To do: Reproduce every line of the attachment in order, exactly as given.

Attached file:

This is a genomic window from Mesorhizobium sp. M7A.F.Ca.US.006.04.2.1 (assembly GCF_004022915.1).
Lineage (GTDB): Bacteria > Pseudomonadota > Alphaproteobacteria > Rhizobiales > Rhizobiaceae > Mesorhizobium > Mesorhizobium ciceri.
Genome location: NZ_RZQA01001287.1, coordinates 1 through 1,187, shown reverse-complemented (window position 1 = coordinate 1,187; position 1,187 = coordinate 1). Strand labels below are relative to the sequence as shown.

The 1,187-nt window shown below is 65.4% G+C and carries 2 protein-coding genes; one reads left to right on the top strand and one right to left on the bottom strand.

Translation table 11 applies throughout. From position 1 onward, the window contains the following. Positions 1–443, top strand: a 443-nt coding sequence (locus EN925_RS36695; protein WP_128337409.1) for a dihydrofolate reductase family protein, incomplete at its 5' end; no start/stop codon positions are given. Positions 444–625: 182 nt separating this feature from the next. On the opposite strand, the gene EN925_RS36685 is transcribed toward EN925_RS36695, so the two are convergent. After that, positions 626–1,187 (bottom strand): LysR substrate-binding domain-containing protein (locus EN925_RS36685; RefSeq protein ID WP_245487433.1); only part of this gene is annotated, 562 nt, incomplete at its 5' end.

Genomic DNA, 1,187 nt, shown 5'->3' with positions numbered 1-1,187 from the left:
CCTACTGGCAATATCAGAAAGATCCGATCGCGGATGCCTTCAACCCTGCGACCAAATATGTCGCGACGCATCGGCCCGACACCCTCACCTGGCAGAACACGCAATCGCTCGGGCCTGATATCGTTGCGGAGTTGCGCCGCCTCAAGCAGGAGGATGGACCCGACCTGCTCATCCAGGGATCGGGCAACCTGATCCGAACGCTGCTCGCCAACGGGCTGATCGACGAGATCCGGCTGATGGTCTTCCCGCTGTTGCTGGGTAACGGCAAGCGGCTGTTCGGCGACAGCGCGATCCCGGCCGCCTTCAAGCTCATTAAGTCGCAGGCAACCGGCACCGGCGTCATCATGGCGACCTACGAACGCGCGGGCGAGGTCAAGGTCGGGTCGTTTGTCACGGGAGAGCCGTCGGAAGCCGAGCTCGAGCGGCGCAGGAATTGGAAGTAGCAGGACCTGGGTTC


This is a genomic window from Mesorhizobium sp. M7A.F.Ca.US.006.04.2.1 (assembly GCF_004022915.1).
Lineage (GTDB): Bacteria > Pseudomonadota > Alphaproteobacteria > Rhizobiales > Rhizobiaceae > Mesorhizobium > Mesorhizobium ciceri.
Genome location: NZ_RZQA01001287.1, coordinates 1 through 1,187, shown reverse-complemented (window position 1 = coordinate 1,187; position 1,187 = coordinate 1). Strand labels below are relative to the sequence as shown.

The 1,187-nt window shown below is 65.4% G+C and carries 2 protein-coding genes; one reads left to right on the top strand and one right to left on the bottom strand.

Translation table 11 applies throughout. From position 1 onward, the window contains the following. Positions 1–443, top strand: a 443-nt coding sequence (locus EN925_RS36695; protein WP_128337409.1) for a dihydrofolate reductase family protein, incomplete at its 5' end; no start/stop codon positions are given. Positions 444–625: 182 nt separating this feature from the next. On the opposite strand, the gene EN925_RS36685 is transcribed toward EN925_RS36695, so the two are convergent. After that, positions 626–1,187 (bottom strand): LysR substrate-binding domain-containing protein (locus EN925_RS36685; RefSeq protein ID WP_245487433.1); only part of this gene is annotated, 562 nt, incomplete at its 5' end.

Genomic DNA, 1,187 nt, shown 5'->3' with positions numbered 1-1,187 from the left:
CCTACTGGCAATATCAGAAAGATCCGATCGCGGATGCCTTCAACCCTGCGACCAAATATGTCGCGACGCATCGGCCCGACACCCTCACCTGGCAGAACACGCAATCGCTCGGGCCTGATATCGTTGCGGAGTTGCGCCGCCTCAAGCAGGAGGATGGACCCGACCTGCTCATCCAGGGATCGGGCAACCTGATCCGAACGCTGCTCGCCAACGGGCTGATCGACGAGATCCGGCTGATGGTCTTCCCGCTGTTGCTGGGTAACGGCAAGCGGCTGTTCGGCGACAGCGCGATCCCGGCCGCCTTCAAGCTCATTAAGTCGCAGGCAACCGGCACCGGCGTCATCATGGCGACCTACGAACGCGCGGGCGAGGTCAAGGTCGGGTCGTTTGTCACGGGAGAGCCGTCGGAAGCCGAGCTCGAGCGGCGCAGGAATTGGAAGTAGCAGGACCTGGGTTC